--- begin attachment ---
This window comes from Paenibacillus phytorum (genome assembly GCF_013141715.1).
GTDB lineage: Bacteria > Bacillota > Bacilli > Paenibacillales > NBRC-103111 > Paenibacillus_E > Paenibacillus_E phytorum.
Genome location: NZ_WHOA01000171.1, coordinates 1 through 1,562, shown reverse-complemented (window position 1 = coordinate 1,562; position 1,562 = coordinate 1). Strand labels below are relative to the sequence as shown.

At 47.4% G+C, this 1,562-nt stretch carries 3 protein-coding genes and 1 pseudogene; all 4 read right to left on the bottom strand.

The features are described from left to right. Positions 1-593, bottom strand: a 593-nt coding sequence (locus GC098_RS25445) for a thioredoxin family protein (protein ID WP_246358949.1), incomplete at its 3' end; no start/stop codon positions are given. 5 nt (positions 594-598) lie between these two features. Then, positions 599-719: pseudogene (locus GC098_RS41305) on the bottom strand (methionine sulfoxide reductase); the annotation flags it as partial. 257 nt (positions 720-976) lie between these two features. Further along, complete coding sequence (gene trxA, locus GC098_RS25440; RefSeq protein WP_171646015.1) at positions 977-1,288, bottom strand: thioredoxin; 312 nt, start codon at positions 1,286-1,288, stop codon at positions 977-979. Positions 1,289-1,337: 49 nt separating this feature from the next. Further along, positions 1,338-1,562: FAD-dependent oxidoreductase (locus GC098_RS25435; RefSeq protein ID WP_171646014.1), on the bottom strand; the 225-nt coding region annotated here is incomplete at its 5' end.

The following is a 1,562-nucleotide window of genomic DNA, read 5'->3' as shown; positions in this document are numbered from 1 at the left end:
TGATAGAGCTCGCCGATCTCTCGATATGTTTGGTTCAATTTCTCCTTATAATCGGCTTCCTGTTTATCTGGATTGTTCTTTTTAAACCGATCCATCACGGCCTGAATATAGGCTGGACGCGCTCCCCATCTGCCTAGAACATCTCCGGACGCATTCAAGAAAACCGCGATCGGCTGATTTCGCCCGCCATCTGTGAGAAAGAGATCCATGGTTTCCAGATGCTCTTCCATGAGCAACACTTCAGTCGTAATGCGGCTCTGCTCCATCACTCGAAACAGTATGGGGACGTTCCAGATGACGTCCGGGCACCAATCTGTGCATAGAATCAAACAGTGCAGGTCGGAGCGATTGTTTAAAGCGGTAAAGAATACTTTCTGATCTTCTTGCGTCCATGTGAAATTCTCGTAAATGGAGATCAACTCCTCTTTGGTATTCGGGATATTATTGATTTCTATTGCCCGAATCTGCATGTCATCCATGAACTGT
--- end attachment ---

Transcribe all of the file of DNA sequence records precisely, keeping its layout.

This window comes from Paenibacillus phytorum (genome assembly GCF_013141715.1).
GTDB lineage: Bacteria > Bacillota > Bacilli > Paenibacillales > NBRC-103111 > Paenibacillus_E > Paenibacillus_E phytorum.
Genome location: NZ_WHOA01000171.1, coordinates 1 through 1,562, shown reverse-complemented (window position 1 = coordinate 1,562; position 1,562 = coordinate 1). Strand labels below are relative to the sequence as shown.

At 47.4% G+C, this 1,562-nt stretch carries 3 protein-coding genes and 1 pseudogene; all 4 read right to left on the bottom strand.

The features are described from left to right. Positions 1-593, bottom strand: a 593-nt coding sequence (locus GC098_RS25445) for a thioredoxin family protein (protein ID WP_246358949.1), incomplete at its 3' end; no start/stop codon positions are given. 5 nt (positions 594-598) lie between these two features. Then, positions 599-719: pseudogene (locus GC098_RS41305) on the bottom strand (methionine sulfoxide reductase); the annotation flags it as partial. 257 nt (positions 720-976) lie between these two features. Further along, complete coding sequence (gene trxA, locus GC098_RS25440; RefSeq protein WP_171646015.1) at positions 977-1,288, bottom strand: thioredoxin; 312 nt, start codon at positions 1,286-1,288, stop codon at positions 977-979. Positions 1,289-1,337: 49 nt separating this feature from the next. Further along, positions 1,338-1,562: FAD-dependent oxidoreductase (locus GC098_RS25435; RefSeq protein ID WP_171646014.1), on the bottom strand; the 225-nt coding region annotated here is incomplete at its 5' end.

The following is a 1,562-nucleotide window of genomic DNA, read 5'->3' as shown; positions in this document are numbered from 1 at the left end:
TGATAGAGCTCGCCGATCTCTCGATATGTTTGGTTCAATTTCTCCTTATAATCGGCTTCCTGTTTATCTGGATTGTTCTTTTTAAACCGATCCATCACGGCCTGAATATAGGCTGGACGCGCTCCCCATCTGCCTAGAACATCTCCGGACGCATTCAAGAAAACCGCGATCGGCTGATTTCGCCCGCCATCTGTGAGAAAGAGATCCATGGTTTCCAGATGCTCTTCCATGAGCAACACTTCAGTCGTAATGCGGCTCTGCTCCATCACTCGAAACAGTATGGGGACGTTCCAGATGACGTCCGGGCACCAATCTGTGCATAGAATCAAACAGTGCAGGTCGGAGCGATTGTTTAAAGCGGTAAAGAATACTTTCTGATCTTCTTGCGTCCATGTGAAATTCTCGTAAATGGAGATCAACTCCTCTTTGGTATTCGGGATATTATTGATTTCTATTGCCCGAATCTGCATGTCATCCATGAACTGT